One of the curious pleasures of undertaking historical research , especially research linked to unusual characters with local connections, is stumbling upon someone who seems to confound ordinary description! Such is the case with Heinrich Hensoldt, writes Mike Guilfoyle, vice-chair of the Friends of Brockley and Ladywell Cemeteries.
Heinrich was born in 1856 in Wetzlar, Germany , the son of Moritz Hensoldt (1821-1903 ) who was a well known pioneer in the field of optics and microscopes.
Following an apprenticeship served with his father, Heinrich (sometimes anglicised to Henry) completed a university education and appears to have travelled to Ceylon (Sri Lanka ) during the 1870’s before becoming the English agent for his father’s optical company in London. He married a Prudence Henderson in 1884.
As a member of the Quekett Microscopical Society (founded in 1865) he exhibited slides of minerals and other hard substances, operating from business premises in nearby Nunhead, forming a business partnership with a John Ernest Ady.
In the mid-1880’s without much warning he moved to live in Cedar, Texas ( USA) The birth of a daughter, Ella was recorded as being born there.
When a German Immigrant found an unusual boulder on his farm, Heinrich recognised this as a meteor, acquired it, selling it on for profit and welcome scientific exposure.
Moving to New York , this time describing himself as Dr. Hensoldt , a designation he would retain, he gave talks to scientific audiences as well as publishing works on geology. It seems that although accomplished at presentations his educational qualifications were fabricated.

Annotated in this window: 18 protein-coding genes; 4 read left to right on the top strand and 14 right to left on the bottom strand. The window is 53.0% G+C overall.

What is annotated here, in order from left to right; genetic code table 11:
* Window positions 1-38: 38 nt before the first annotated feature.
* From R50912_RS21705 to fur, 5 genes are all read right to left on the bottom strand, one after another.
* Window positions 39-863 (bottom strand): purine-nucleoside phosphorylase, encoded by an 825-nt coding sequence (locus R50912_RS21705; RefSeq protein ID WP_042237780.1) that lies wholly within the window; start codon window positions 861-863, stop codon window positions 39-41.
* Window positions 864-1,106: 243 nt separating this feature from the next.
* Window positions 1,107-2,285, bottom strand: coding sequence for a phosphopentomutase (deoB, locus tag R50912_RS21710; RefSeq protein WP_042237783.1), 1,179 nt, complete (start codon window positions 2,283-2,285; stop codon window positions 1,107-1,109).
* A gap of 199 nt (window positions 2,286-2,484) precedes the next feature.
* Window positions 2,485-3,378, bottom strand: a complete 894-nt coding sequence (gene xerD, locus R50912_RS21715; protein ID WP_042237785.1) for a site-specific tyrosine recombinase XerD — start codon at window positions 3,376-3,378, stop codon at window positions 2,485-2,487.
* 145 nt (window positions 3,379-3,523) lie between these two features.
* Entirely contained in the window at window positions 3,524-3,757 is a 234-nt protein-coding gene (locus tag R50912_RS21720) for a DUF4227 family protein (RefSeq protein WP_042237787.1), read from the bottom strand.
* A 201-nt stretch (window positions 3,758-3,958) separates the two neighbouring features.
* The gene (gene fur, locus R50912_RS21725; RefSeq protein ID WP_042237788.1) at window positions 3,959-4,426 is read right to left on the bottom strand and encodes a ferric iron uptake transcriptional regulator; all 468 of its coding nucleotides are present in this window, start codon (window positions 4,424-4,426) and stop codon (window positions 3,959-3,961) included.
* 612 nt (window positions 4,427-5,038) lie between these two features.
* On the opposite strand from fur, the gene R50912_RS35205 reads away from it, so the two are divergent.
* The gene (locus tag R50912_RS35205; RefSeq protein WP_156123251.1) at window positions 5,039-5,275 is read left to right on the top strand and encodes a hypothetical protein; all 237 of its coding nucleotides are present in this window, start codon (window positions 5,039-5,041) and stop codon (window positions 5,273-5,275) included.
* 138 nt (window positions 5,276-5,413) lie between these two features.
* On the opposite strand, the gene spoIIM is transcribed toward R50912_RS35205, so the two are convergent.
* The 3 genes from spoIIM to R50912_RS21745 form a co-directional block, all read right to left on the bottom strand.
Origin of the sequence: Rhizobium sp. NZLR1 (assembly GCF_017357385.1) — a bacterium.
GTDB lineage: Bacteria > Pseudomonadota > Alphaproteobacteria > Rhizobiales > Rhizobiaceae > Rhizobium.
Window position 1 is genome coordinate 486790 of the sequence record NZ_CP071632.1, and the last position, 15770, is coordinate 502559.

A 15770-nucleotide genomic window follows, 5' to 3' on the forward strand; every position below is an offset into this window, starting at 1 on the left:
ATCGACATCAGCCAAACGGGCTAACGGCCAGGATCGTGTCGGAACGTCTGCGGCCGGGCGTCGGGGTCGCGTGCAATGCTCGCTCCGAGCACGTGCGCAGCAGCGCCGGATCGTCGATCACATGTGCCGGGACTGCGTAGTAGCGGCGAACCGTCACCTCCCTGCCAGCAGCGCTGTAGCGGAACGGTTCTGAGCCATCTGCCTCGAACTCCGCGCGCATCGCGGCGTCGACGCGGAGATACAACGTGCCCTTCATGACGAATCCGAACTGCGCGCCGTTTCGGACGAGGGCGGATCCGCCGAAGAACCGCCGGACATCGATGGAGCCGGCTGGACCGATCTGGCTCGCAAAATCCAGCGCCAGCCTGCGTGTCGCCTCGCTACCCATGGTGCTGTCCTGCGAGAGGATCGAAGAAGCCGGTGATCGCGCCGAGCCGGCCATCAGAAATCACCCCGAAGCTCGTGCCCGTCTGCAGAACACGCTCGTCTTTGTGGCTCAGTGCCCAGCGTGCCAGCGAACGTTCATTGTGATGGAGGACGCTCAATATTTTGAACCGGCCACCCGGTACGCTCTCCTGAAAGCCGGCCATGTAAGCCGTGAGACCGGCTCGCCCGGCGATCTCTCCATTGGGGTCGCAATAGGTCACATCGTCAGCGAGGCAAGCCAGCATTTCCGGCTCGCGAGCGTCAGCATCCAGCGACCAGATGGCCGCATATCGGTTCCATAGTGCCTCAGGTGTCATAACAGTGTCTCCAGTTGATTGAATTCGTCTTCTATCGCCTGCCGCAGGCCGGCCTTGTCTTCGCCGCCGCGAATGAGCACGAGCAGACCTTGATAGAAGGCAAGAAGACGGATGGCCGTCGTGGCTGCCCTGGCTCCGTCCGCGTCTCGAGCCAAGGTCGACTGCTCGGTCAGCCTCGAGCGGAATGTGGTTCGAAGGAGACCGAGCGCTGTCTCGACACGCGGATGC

Indications soon began to emerge that not all was what it appeared with H
einrich, and suggestions that he might indeed be a ‘charlatan’ were confirmed in one official letter sent to the American Microscopical Society.
“We request you to give this information publicity in your Journal so as to warn your readers and the public from purchasing or believing in the assertions of this swindler.”!
In the early 1890’s he married an Augusta Chormann ( heir were no indications from records that he was divorced from Prudence).
He proceeded to deliver well attended and remunerated lectures in the US on Eastern Mysticism and Occult Science (purporting to have spent 11 years travelling in India and the East) in spite of well voiced concerns that Heinrich had never been to India.
In 1895, he married a third time in Colorado, unabashed by any bigamist scruples, and promptly disappeared with $5,000 (his abandoned spouse understandably divorced him for desertion).
In 1908, he disappeared with $35,000 after a fourth marriage to a wealthy Australian called Ada Wythes, a heartless deception captured at the time by the Chicago Tribune ,
‘The couple were married in Sydney, Australia on Jan 15 after a typical romance. The professor, who had travelled around the world several times and lived nine years in India, edited an occult magazine in Sydney.